Why csh on Root?
elessar at bsdforen.de
Thu Oct 19 23:39:25 UTC 2006
On Thu, 19 Oct 2006 08:03:02 -0500
Martin McCormick <martin at dc.cis.okstate.edu> wrote:
> Is there any particular reason why FreeBSD has csh as the
> default root shell? Nothing really wrong with it except that I
> quit using csh about twelve years ago and so am a little rusty
> about the finer details when I come across a csh shell. On a
> number of FreeBSD4.x systems, I used chsh to change root's shell
> after installing bash and the only thing I noticed was that one
> should be careful of the $PATH variable and make sure it at least
> hits all the same directories in the same order. Other than
> that, it worked.
> On a recent upgrade to 5.4, I noticed the C shell is
> still default so I figured I would ask before changing it so as
> not to introduce hidden problems later. Basically, I like bash
> better and also add a couple more paths such as /usr/local/etc
> for home-grown applications.
> Thanks for your thoughts.
On first look, FreeBSD seems to come with 3 shells: sh, csh and tcsh
Then again, that is not entirely true.
/bin/sh is actually an ash. Minimal POSIX sh with a few additions that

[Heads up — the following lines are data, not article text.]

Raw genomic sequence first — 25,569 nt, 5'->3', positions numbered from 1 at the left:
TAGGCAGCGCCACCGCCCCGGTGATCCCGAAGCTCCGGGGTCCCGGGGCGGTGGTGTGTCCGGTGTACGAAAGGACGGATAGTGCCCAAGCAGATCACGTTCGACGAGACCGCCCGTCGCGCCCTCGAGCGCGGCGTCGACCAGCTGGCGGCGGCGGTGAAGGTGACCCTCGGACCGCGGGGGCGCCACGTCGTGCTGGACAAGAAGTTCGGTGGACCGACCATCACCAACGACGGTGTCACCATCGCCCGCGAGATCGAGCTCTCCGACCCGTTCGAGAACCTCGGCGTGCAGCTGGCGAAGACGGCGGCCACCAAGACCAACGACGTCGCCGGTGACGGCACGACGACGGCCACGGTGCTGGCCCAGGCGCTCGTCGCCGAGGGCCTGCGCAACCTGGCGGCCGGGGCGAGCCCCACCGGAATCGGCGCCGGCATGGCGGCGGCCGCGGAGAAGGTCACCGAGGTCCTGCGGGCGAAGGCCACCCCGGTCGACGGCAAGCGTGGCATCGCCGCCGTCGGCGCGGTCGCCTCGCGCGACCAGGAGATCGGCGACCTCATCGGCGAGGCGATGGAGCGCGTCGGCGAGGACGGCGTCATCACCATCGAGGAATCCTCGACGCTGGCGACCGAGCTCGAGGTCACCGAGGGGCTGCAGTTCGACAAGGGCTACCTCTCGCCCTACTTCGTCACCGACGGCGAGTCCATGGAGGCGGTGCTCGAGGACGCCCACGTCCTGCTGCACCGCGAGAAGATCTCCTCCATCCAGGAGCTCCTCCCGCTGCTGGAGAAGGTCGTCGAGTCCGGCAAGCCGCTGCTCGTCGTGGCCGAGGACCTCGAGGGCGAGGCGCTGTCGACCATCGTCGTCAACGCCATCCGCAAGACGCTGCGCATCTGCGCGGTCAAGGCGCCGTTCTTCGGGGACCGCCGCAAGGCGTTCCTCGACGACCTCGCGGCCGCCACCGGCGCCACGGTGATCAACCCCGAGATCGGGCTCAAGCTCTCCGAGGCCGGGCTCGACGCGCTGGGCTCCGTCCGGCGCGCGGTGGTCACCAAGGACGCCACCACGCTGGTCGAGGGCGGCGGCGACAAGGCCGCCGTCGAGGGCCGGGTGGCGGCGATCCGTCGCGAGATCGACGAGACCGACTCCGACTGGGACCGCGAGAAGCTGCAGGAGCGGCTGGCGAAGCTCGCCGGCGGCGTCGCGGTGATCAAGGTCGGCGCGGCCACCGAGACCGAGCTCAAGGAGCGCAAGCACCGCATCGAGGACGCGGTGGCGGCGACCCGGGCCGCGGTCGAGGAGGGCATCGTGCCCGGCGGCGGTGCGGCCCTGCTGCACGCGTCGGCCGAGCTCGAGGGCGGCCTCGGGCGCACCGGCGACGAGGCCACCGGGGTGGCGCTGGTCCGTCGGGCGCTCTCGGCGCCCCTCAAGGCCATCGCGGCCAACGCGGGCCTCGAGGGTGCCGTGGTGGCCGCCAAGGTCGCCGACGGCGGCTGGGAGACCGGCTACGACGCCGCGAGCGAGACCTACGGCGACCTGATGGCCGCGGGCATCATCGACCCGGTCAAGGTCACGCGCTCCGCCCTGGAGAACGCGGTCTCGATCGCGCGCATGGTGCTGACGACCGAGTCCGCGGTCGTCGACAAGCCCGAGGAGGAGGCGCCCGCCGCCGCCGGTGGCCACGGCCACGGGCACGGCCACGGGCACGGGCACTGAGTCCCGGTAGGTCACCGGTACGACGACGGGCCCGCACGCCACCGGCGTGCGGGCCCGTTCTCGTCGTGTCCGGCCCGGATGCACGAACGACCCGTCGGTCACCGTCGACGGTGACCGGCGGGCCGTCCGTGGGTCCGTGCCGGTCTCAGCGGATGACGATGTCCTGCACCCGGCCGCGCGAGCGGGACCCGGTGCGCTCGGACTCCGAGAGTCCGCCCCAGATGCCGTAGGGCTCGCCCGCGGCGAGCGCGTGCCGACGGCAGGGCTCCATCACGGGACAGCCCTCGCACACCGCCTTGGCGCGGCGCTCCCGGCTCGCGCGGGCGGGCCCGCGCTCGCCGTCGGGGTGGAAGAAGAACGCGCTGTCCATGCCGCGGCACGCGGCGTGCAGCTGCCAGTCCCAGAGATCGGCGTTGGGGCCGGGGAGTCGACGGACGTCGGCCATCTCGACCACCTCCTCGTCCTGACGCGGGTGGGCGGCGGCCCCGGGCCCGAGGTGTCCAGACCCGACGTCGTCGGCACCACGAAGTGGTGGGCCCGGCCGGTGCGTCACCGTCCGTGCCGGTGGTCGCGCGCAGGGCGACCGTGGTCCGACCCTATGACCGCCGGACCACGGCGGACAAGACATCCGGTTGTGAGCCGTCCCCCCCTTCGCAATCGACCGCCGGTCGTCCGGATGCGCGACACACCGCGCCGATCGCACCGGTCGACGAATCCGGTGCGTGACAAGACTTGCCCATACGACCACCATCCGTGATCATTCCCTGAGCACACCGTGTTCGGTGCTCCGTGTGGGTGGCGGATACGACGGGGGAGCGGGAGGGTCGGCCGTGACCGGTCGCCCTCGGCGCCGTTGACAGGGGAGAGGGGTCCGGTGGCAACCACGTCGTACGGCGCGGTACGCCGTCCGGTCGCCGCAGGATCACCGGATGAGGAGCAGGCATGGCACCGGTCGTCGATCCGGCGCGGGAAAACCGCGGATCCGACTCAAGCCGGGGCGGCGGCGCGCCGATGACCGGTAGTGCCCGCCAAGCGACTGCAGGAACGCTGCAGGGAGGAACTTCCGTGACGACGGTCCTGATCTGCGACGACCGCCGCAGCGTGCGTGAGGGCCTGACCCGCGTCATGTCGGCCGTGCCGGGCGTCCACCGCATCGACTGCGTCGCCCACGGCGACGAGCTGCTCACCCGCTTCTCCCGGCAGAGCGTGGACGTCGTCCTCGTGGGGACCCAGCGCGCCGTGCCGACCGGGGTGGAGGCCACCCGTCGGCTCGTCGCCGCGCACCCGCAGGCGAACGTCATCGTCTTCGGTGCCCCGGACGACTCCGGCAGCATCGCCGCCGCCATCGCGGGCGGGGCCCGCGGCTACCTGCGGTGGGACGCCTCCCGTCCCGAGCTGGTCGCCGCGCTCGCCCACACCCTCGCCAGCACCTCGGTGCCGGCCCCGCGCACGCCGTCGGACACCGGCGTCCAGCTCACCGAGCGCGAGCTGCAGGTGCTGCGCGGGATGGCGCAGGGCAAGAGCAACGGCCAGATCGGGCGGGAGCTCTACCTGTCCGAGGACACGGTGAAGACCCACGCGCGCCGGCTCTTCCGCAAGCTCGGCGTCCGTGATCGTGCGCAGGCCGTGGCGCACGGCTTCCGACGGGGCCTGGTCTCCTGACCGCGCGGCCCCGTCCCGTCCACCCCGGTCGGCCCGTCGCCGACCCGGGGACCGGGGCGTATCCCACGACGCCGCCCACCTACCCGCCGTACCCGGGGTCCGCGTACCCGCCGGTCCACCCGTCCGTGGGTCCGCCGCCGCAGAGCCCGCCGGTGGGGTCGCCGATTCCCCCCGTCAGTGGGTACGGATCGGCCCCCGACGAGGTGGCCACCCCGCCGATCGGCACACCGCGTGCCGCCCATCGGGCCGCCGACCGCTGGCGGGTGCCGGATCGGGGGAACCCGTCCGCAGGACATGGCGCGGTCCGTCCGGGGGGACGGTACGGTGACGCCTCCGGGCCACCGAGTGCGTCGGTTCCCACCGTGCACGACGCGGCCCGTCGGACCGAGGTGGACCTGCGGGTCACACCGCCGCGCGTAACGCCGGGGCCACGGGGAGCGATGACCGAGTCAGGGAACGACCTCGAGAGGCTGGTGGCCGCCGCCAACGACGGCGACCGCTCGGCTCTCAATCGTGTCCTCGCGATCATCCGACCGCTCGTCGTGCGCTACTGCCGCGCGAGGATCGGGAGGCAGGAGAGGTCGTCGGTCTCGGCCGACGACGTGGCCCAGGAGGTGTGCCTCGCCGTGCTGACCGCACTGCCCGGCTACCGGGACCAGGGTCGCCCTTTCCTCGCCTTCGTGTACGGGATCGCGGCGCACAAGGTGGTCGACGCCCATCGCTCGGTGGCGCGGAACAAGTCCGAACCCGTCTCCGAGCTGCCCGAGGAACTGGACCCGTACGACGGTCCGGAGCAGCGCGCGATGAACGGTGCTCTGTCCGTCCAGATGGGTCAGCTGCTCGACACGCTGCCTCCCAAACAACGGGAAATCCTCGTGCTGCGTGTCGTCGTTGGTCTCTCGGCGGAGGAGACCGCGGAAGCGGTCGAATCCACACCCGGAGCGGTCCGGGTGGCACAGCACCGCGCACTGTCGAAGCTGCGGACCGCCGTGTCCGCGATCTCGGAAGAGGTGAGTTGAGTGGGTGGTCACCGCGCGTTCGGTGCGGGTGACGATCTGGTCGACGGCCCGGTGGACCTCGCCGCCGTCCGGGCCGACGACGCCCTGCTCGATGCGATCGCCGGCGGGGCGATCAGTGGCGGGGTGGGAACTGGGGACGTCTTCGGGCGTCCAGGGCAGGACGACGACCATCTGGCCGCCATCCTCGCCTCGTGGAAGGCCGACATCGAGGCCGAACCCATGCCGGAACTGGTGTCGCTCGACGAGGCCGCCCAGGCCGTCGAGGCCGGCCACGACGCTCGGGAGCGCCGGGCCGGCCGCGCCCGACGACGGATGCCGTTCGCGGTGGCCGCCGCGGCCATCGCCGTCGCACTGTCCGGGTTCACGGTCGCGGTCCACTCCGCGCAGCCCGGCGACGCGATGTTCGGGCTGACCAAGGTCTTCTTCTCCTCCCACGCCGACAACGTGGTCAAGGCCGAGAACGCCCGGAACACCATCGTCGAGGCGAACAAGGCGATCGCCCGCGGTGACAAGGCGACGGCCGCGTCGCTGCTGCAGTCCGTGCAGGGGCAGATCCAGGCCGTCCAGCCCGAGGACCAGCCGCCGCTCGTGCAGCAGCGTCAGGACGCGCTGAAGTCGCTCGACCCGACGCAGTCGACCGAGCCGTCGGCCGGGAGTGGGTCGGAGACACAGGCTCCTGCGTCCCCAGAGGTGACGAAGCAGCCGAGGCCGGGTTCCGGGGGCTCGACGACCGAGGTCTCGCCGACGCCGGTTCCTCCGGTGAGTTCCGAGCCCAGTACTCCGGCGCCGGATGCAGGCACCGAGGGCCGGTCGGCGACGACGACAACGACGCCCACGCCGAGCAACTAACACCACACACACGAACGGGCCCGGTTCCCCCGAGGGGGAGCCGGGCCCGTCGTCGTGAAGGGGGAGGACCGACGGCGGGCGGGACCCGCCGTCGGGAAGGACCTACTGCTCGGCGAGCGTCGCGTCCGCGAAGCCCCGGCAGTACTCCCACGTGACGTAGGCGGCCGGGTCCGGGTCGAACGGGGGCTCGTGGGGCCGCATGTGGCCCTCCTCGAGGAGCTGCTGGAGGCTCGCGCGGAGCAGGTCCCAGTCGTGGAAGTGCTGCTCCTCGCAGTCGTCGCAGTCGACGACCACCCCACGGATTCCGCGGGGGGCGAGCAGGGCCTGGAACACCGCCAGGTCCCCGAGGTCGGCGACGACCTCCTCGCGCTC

don't help it anyway near a friendly shell for interactive use.
Then csh and tcsh - they are one and the same, a tcsh.
25183 -r-xr-xr-x 2 root wheel 333980 5 Sep 16:12 /bin/tcsh*
25183 -r-xr-xr-x 2 root wheel 333980 5 Sep 16:12 /bin/csh*
same inode link count 2
The reasons for that are many.
- csh is the shell that originated in Berkeley (legacy reason)
- bash isn't quite released unter a two-clause BSDL, which isn't
desireable as a part of the base (license reason)
- in case of a system failure, the root shell should work
(single user reason)
- everybody that works a lot on the shell with modify his environment
anyway to his personal preference (why-bother reason)
- probably more
Neither of these are by itself 100% convincing and you can construct
a "yeah but if..." without any problems. But everyone of these reasons
is by itself able to start one ceremonial bikeshed unlike anything
known to man so far.
Therefor, one could describe the status quo as a truce. The elephant
that everybody sees and noone talks about. The chance of getting a
really broad concensus on these topics is so slim, that it simply isn't
touched. Especially since it isn't broken.
One can add bash3, ksh93, zsh, ... to the system via ports and these
work. One can use toor and asign that user a different shell. One
can simply use `sudo bash' instead of normal `su'/`su -l'. The one
instance where one really needs the root csh is in case of a rather
bad system failure. And an unfamiliar scripting syntax is one's least
problem in that case anyway.
So, either chsh to /usr/local/bin/bash and use plain /bin/sh in
single user situations, or make a statically compiled /bin/bash.
If one is prepared for eventual fallout, the possibilities endless.
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